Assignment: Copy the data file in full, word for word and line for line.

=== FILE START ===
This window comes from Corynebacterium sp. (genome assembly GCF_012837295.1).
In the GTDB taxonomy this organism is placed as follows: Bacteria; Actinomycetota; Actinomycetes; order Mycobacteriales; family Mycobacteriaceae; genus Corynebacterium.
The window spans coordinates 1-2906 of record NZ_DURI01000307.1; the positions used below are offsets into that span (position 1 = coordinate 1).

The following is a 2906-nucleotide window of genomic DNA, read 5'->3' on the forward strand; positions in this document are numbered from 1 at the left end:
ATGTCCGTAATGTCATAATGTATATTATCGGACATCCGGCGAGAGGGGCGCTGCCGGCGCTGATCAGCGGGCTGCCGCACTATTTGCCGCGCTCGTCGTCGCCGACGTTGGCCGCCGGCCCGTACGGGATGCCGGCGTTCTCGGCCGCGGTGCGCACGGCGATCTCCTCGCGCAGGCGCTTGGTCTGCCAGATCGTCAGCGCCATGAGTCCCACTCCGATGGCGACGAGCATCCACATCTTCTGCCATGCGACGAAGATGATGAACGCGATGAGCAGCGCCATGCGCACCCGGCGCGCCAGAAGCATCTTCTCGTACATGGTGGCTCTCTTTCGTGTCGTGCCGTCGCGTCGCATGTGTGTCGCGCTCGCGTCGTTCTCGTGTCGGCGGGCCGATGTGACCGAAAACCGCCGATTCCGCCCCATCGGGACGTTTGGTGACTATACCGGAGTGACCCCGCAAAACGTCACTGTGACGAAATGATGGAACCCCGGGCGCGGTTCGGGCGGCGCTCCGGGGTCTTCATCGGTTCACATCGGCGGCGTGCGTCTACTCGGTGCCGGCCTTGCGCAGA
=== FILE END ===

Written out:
This window comes from Corynebacterium sp. (genome assembly GCF_012837295.1).
In the GTDB taxonomy this organism is placed as follows: Bacteria; Actinomycetota; Actinomycetes; order Mycobacteriales; family Mycobacteriaceae; genus Corynebacterium.
The window spans coordinates 1-2906 of record NZ_DURI01000307.1; the positions used below are offsets into that span (position 1 = coordinate 1).

The following is a 2906-nucleotide window of genomic DNA, read 5'->3' on the forward strand; positions in this document are numbered from 1 at the left end:
ATGTCCGTAATGTCATAATGTATATTATCGGACATCCGGCGAGAGGGGCGCTGCCGGCGCTGATCAGCGGGCTGCCGCACTATTTGCCGCGCTCGTCGTCGCCGACGTTGGCCGCCGGCCCGTACGGGATGCCGGCGTTCTCGGCCGCGGTGCGCACGGCGATCTCCTCGCGCAGGCGCTTGGTCTGCCAGATCGTCAGCGCCATGAGTCCCACTCCGATGGCGACGAGCATCCACATCTTCTGCCATGCGACGAAGATGATGAACGCGATGAGCAGCGCCATGCGCACCCGGCGCGCCAGAAGCATCTTCTCGTACATGGTGGCTCTCTTTCGTGTCGTGCCGTCGCGTCGCATGTGTGTCGCGCTCGCGTCGTTCTCGTGTCGGCGGGCCGATGTGACCGAAAACCGCCGATTCCGCCCCATCGGGACGTTTGGTGACTATACCGGAGTGACCCCGCAAAACGTCACTGTGACGAAATGATGGAACCCCGGGCGCGGTTCGGGCGGCGCTCCGGGGTCTTCATCGGTTCACATCGGCGGCGTGCGTCTACTCGGTGCCGGCCTTGCGCAGA